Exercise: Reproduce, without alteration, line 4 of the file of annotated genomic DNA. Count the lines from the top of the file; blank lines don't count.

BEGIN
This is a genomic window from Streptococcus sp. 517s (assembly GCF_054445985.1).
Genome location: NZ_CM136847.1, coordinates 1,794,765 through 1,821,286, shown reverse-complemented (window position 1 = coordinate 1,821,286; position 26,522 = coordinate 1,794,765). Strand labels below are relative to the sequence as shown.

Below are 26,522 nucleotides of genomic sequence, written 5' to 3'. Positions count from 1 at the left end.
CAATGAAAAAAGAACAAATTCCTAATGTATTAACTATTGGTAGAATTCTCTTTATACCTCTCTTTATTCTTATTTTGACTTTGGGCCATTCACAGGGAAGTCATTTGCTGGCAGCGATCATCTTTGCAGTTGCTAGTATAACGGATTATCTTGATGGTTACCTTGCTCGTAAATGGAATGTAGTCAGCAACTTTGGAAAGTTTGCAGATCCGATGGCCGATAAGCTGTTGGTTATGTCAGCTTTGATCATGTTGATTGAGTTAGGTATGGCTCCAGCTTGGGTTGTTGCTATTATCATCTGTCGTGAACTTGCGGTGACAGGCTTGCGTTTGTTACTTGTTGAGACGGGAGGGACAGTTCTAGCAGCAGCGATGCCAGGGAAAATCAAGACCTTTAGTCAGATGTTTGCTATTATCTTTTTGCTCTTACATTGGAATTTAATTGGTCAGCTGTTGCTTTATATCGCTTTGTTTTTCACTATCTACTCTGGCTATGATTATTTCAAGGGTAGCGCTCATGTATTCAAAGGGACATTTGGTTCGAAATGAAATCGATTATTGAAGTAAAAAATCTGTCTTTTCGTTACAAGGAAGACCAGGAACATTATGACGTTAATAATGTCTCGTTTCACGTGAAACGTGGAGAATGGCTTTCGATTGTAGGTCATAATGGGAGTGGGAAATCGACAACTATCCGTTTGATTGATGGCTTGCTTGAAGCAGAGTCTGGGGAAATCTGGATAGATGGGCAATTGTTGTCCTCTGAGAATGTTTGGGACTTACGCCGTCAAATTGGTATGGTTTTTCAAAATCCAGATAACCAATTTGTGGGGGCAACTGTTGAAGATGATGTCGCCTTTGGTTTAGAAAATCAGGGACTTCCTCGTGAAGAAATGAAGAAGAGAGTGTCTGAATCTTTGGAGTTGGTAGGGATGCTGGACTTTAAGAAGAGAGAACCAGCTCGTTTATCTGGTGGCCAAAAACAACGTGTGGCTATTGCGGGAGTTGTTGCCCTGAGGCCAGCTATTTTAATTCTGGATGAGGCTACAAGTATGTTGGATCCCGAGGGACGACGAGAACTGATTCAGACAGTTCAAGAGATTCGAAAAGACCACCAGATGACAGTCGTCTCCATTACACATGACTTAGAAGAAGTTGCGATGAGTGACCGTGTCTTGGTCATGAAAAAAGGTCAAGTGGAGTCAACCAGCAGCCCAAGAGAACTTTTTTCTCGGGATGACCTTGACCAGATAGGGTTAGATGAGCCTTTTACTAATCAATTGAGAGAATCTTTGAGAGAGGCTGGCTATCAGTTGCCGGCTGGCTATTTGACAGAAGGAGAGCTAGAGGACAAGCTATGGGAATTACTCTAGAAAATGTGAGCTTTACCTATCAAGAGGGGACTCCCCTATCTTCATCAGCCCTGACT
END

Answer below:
CAATGAAAAAAGAACAAATTCCTAATGTATTAACTATTGGTAGAATTCTCTTTATACCTCTCTTTATTCTTATTTTGACTTTGGGCCATTCACAGGGAAGTCATTTGCTGGCAGCGATCATCTTTGCAGTTGCTAGTATAACGGATTATCTTGATGGTTACCTTGCTCGTAAATGGAATGTAGTCAGCAACTTTGGAAAGTTTGCAGATCCGATGGCCGATAAGCTGTTGGTTATGTCAGCTTTGATCATGTTGATTGAGTTAGGTATGGCTCCAGCTTGGGTTGTTGCTATTATCATCTGTCGTGAACTTGCGGTGACAGGCTTGCGTTTGTTACTTGTTGAGACGGGAGGGACAGTTCTAGCAGCAGCGATGCCAGGGAAAATCAAGACCTTTAGTCAGATGTTTGCTATTATCTTTTTGCTCTTACATTGGAATTTAATTGGTCAGCTGTTGCTTTATATCGCTTTGTTTTTCACTATCTACTCTGGCTATGATTATTTCAAGGGTAGCGCTCATGTATTCAAAGGGACATTTGGTTCGAAATGAAATCGATTATTGAAGTAAAAAATCTGTCTTTTCGTTACAAGGAAGACCAGGAACATTATGACGTTAATAATGTCTCGTTTCACGTGAAACGTGGAGAATGGCTTTCGATTGTAGGTCATAATGGGAGTGGGAAATCGACAACTATCCGTTTGATTGATGGCTTGCTTGAAGCAGAGTCTGGGGAAATCTGGATAGATGGGCAATTGTTGTCCTCTGAGAATGTTTGGGACTTACGCCGTCAAATTGGTATGGTTTTTCAAAATCCAGATAACCAATTTGTGGGGGCAACTGTTGAAGATGATGTCGCCTTTGGTTTAGAAAATCAGGGACTTCCTCGTGAAGAAATGAAGAAGAGAGTGTCTGAATCTTTGGAGTTGGTAGGGATGCTGGACTTTAAGAAGAGAGAACCAGCTCGTTTATCTGGTGGCCAAAAACAACGTGTGGCTATTGCGGGAGTTGTTGCCCTGAGGCCAGCTATTTTAATTCTGGATGAGGCTACAAGTATGTTGGATCCCGAGGGACGACGAGAACTGATTCAGACAGTTCAAGAGATTCGAAAAGACCACCAGATGACAGTCGTCTCCATTACACATGACTTAGAAGAAGTTGCGATGAGTGACCGTGTCTTGGTCATGAAAAAAGGTCAAGTGGAGTCAACCAGCAGCCCAAGAGAACTTTTTTCTCGGGATGACCTTGACCAGATAGGGTTAGATGAGCCTTTTACTAATCAATTGAGAGAATCTTTGAGAGAGGCTGGCTATCAGTTGCCGGCTGGCTATTTGACAGAAGGAGAGCTAGAGGACAAGCTATGGGAATTACTCTAGAAAATGTGAGCTTTACCTATCAAGAGGGGACTCCCCTATCTTCATCAGCCCTGACT